John: The thing is, now that we did that and we restored the outside exactly to how it used to be, we went through this whole process this past year with the New Jersey historical registry and the National. Now we are on the New Jersey and National Historic Registry. This building is now protected. We’re really proud of that. That was one of our biggest things that we wanted this to be a protected building so it will always look like this.
Mark: Now you don’t have to take care of it at all.
Theresa: I just still can’t get over the fact that you said that the floor was all the way up to table height in here. I can’t even imagine you coming in and looking around and all the things that you had to think about to try to, not even just the outside but the inside of the building, to make it be functional for anything, let alone …
John: If you can imagine behind us, these were two windows that we opened up into doors. Now we have our outside patio area which is great. Here, right above us, this was about four feet to five feet of water because there was a clogged roof drain that they just let sit. There was a little mini pool here.
Anthony: There’s little drops going on downstairs in the back room where we have tenants, when my dad and I looked at the space. We’re all under there looking at it. I went upstairs. I went running downstairs to get out of this room because there’s like 1000 gallons of water on wooden roof joints.
John: It was sitting there for years.
Mark: Literally getting a little bit ill thinking about how great it is to that.
Theresa: The awesome thing is that there’s still the fireman pole here too.
Mark: I’m debating whether or not to ask if there’s any kind of going down the fire pole or not.
Anthony: No, we closed it because we tend to be children.
John: We don’t want any accidents.
Anthony: Our friends tend to be children. We figured let’s bolt it down so nobody can even ask to slide down the pole.
Theresa: That’s very responsible of you.
Anthony: Yes, that doesn’t happen often.
Theresa: Did you guys cry as you were doing that?
Anthony: A little bit.
John: We would love to have it. It would be easy access out, but that unfortunately is a lawsuit waiting to happen. We do not want that.
Mark: So you’ve literally built in a safety measure from yourselves?
Mark: Ok. Very good. You have to do that sometimes.
This sort of segues into the next question which is, you guys are known as the Kitchen Cousins, but now you’ve done a bunch of jobs that are bigger than kitchens as opposed to the Kitchen Cousin show with Ellen and Sandy and disaster relief and all these other things. Yet, at the same time you’ve talked about all this renovation here. Are these projects with Ellen flexing your design muscles, and your renovation skill level, and equipment and all the rest of it to a new place?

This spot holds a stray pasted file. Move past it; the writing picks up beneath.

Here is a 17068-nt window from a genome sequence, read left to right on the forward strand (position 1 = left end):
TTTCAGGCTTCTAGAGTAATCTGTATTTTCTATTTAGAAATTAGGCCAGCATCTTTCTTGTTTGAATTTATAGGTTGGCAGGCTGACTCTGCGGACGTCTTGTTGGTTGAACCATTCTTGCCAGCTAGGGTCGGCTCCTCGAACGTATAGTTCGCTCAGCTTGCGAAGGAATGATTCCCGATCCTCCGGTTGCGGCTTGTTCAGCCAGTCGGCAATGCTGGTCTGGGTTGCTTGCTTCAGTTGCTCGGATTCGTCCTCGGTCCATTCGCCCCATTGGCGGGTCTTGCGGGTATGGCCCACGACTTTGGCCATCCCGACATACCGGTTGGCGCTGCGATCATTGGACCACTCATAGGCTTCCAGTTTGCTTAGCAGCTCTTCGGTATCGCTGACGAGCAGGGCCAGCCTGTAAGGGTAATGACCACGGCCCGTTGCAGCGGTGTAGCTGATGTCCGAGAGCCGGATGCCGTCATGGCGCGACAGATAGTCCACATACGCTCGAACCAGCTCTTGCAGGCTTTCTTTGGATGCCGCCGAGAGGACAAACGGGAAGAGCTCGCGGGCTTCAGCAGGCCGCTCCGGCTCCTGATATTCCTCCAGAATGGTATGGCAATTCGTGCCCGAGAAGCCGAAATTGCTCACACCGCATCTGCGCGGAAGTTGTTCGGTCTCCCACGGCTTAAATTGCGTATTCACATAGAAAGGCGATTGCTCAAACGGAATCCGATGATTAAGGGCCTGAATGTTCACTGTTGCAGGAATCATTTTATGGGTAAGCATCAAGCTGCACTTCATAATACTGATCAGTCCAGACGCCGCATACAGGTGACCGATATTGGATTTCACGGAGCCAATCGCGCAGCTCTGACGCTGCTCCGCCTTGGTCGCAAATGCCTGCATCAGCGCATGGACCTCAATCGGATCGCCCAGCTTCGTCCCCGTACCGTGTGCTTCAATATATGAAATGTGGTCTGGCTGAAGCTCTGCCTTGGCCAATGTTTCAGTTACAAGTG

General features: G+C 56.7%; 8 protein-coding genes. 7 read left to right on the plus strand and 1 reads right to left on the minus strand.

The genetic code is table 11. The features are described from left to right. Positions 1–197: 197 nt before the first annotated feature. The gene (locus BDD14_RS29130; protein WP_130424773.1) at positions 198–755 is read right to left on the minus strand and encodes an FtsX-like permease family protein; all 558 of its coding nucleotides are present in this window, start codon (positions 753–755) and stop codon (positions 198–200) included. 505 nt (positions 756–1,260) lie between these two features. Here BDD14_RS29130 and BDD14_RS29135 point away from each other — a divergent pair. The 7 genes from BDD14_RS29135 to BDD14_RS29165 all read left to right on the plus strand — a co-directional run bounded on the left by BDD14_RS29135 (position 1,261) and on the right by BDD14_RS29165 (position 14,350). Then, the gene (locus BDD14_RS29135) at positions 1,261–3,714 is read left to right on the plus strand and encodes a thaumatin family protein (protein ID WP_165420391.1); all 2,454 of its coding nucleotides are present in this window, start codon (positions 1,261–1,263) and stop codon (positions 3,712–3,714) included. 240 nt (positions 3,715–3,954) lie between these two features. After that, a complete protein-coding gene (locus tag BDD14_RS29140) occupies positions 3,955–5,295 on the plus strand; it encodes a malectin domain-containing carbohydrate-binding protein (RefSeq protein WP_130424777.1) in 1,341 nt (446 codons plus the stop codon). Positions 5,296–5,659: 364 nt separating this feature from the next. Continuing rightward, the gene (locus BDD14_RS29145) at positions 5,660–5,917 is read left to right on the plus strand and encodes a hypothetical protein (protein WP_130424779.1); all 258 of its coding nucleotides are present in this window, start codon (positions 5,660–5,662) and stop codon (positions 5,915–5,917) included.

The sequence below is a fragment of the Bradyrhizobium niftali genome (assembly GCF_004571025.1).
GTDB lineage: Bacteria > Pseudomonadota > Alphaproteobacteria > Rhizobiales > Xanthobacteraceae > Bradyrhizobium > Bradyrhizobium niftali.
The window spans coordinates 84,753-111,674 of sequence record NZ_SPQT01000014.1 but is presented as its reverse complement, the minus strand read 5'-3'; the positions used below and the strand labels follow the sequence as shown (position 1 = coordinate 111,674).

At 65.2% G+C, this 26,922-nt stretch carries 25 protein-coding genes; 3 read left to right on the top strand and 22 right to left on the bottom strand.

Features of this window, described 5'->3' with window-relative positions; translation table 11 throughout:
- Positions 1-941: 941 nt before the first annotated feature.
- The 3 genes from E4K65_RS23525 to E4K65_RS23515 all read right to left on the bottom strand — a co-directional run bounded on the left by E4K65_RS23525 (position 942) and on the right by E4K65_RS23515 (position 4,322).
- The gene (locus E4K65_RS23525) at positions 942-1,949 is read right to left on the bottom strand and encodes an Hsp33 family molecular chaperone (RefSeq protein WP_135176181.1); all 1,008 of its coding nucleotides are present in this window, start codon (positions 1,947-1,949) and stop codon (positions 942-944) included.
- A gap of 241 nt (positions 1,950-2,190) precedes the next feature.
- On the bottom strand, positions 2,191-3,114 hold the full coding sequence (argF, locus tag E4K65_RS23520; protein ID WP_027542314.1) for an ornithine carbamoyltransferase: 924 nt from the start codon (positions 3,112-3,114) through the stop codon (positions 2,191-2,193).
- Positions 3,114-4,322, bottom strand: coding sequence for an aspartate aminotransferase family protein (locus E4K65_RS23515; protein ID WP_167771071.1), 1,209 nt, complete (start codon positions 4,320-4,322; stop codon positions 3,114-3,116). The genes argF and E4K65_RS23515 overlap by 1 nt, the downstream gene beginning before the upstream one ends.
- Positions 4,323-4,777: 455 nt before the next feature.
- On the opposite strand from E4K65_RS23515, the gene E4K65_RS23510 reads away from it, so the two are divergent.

Anthony: It’s funny, actually Kitchen Cousins versus construction happened in reverse. We’ve been a construction company in Jersey City for 10 plus years. We always did these big projects. It’s just that HGTV, when they found us, wanted a kitchen show. So we did that. It’s like you hear a new band, it’s like “These guys are great. They’re brand new.” They’ve been working for 10 years, right?
Anthony: So, now a lot of people know us and they met us as kitchen guys, but the truth be told, we’ve been a full service construction design firm for 10 years. We started in February 2004, my dad and I. John’s been with us for five plus years now. We’ve got a whole bunch of additional staff because of how great the shows have been and people loving the designs. We were always ready to go to that next level and make the show bigger but they wanted to make sure we knew what that we were doing in front of a camera before they were going to trust us. “Hey, get bigger. Get crazier.”
Ellen pushes us because it’s that nonstop. You have a time schedule, normally seven days seven days. It’s like, “Okay. Here’s an entire house. Finish it.” Entire house, finish it, six days. It gets a little crazy.
Anthony: It’s crazy.
The other part about working with Ellen that is more on the inspiring end is the people that she finds. She’s got such a huge reach and people know her for doing good. She’s got this casting arm that we could only dream about. She finds people that are in true need.
The adrenaline that goes on, on projects like that, you have no … We work probably 18 hours a day on those projects and wake up every day with the same amount of energy. All our subs, everybody, there’s a buzz that goes on. It’s incredible.
Mark: Wow. Well the buzz you hear is us taking a break. We’ll be back with more Cousins On Call. Check them out at CousinsTV on Facebook. Follow them on Twitter. We’ll be right back with more of MyFixitUpLife.